Is value investing dead? It might be and here's what killed it

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Traders work on the floor at the New York Stock Exchange (NYSE) in New York, U.S., May 30, 2019.

Brendan McDermid | Reuters

Value investing might have lost its value.

The classic factor investing strategy of picking stocks with cheap book valuation, embraced by the legendary Warren Buffett, has become increasingly irrelevant thanks to central banks and technology, according to AB Bernstein.

The long period of low interest rates is the first to blame for the demise of value investing, Bernstein said. The Federal Reserve started its quantitative easing program to salvage the economy from the 2008 recession. But at the same time, an easier monetary policy lifted valuations across the board, leaving a smaller premium on cheap stocks, hence the long stretch of underperformance of value names.

Take iShares S&P 500 Value ETF, an exchange-traded fund that tracks the undervalued stocks in the S&P 500. It has been consistently lagging the market in the last five years.

“Duration has been bid up as rates are so low,” Inigo Fraser-Jenkins, Bernstein’s head of European quantitative strategy, said in a note on Wednesday. “Thus, the outperformance of value might require higher interest rates, which could be structurally difficult to achieve in the foreseeable future. In this sense one could say that QE could have stopped the mean-reversion process that usually occurs over the economic cycle.”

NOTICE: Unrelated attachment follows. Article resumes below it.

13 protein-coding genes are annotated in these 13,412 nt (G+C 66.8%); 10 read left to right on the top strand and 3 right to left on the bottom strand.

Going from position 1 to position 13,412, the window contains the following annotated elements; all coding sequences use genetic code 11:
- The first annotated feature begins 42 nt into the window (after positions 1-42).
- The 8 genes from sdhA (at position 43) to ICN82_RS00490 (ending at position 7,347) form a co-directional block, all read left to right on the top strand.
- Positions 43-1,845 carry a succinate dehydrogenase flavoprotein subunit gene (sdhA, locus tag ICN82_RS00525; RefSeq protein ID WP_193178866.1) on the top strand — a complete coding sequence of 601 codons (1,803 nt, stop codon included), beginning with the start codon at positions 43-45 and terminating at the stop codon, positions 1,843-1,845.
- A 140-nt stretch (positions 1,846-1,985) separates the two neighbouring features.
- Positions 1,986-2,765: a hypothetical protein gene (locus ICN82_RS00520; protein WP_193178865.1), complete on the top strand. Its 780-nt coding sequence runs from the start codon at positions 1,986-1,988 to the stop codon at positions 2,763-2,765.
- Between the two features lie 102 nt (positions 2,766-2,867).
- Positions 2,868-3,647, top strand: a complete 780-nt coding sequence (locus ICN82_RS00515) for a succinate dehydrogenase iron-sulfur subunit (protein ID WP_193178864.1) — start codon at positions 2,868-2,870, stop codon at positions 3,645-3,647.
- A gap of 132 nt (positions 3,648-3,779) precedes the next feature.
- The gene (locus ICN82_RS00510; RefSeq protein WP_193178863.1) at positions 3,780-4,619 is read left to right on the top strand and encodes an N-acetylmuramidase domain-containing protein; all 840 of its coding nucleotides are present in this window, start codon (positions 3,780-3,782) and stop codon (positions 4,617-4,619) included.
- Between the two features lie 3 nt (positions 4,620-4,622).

‘Moats’ destroyed

Most of the decade-long bull run has been led by a boom in shares of major tech companies which are disrupting traditional industries. Their dominance has ruined the economic moats of many industries. Popularized by Buffett, moats are the competitive advantage a company has over new entrants and its rivals which protect its market share and profitability.

“If Amazon is going to continue to destroy other parts of the retail sector, say, then why should we expect mean-reversion to still hold? We agree that this dynamic is likely behind part of the underperformance of value,” Fraser-Jenkins said. “Technology has disrupted industries in a way that may permanently destroy ‘moats’ that used to exist around certain industries.”

Value investors also got burned by the massive rotation to growth stocks as appetite for fast-growing companies like tech surged. The trend favoring growth over value still persist in recent years as value names have underperfomed in the past five years.

“Most important growth assets are intangible which in many cases are not captured in book value and retained earnings, making the usefulness of book value and earnings questionable,” Fraser-Jenkins said.

To be sure, this could just be an extra-long period of growth investing outperformance coming as a result of the fallout from a once-in-a-generation financial crisis. Once we return to more normal economic cycles, the two types of investing could begin to take turns again.

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